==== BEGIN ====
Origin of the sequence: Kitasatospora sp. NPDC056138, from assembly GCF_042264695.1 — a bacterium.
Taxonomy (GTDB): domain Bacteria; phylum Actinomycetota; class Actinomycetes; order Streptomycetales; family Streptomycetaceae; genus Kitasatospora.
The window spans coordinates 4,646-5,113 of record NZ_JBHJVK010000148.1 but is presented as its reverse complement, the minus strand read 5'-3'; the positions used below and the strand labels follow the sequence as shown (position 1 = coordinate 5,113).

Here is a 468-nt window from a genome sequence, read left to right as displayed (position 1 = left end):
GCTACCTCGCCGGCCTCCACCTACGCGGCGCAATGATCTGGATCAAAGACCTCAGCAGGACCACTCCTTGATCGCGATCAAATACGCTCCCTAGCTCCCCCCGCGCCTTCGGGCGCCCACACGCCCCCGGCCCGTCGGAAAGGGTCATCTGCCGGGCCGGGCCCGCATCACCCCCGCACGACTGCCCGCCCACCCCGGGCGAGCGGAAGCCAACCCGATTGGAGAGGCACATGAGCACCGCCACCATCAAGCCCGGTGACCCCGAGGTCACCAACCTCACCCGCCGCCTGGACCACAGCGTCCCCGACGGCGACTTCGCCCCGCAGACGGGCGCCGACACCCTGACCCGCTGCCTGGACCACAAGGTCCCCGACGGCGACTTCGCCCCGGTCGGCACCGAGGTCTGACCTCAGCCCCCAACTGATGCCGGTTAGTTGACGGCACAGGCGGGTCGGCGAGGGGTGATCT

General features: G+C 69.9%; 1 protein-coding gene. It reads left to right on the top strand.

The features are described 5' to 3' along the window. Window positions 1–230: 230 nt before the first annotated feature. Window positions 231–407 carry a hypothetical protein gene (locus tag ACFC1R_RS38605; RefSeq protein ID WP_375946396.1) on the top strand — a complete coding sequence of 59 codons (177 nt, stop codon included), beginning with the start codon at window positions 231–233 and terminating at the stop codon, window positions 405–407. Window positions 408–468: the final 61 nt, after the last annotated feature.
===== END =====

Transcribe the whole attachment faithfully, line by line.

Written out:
Origin of the sequence: Kitasatospora sp. NPDC056138, from assembly GCF_042264695.1 — a bacterium.
Taxonomy (GTDB): domain Bacteria; phylum Actinomycetota; class Actinomycetes; order Streptomycetales; family Streptomycetaceae; genus Kitasatospora.
The window spans coordinates 4,646-5,113 of record NZ_JBHJVK010000148.1 but is presented as its reverse complement, the minus strand read 5'-3'; the positions used below and the strand labels follow the sequence as shown (position 1 = coordinate 5,113).

Here is a 468-nt window from a genome sequence, read left to right as displayed (position 1 = left end):
GCTACCTCGCCGGCCTCCACCTACGCGGCGCAATGATCTGGATCAAAGACCTCAGCAGGACCACTCCTTGATCGCGATCAAATACGCTCCCTAGCTCCCCCCGCGCCTTCGGGCGCCCACACGCCCCCGGCCCGTCGGAAAGGGTCATCTGCCGGGCCGGGCCCGCATCACCCCCGCACGACTGCCCGCCCACCCCGGGCGAGCGGAAGCCAACCCGATTGGAGAGGCACATGAGCACCGCCACCATCAAGCCCGGTGACCCCGAGGTCACCAACCTCACCCGCCGCCTGGACCACAGCGTCCCCGACGGCGACTTCGCCCCGCAGACGGGCGCCGACACCCTGACCCGCTGCCTGGACCACAAGGTCCCCGACGGCGACTTCGCCCCGGTCGGCACCGAGGTCTGACCTCAGCCCCCAACTGATGCCGGTTAGTTGACGGCACAGGCGGGTCGGCGAGGGGTGATCT

General features: G+C 69.9%; 1 protein-coding gene. It reads left to right on the top strand.

The features are described 5' to 3' along the window. Window positions 1–230: 230 nt before the first annotated feature. Window positions 231–407 carry a hypothetical protein gene (locus tag ACFC1R_RS38605; RefSeq protein ID WP_375946396.1) on the top strand — a complete coding sequence of 59 codons (177 nt, stop codon included), beginning with the start codon at window positions 231–233 and terminating at the stop codon, window positions 405–407. Window positions 408–468: the final 61 nt, after the last annotated feature.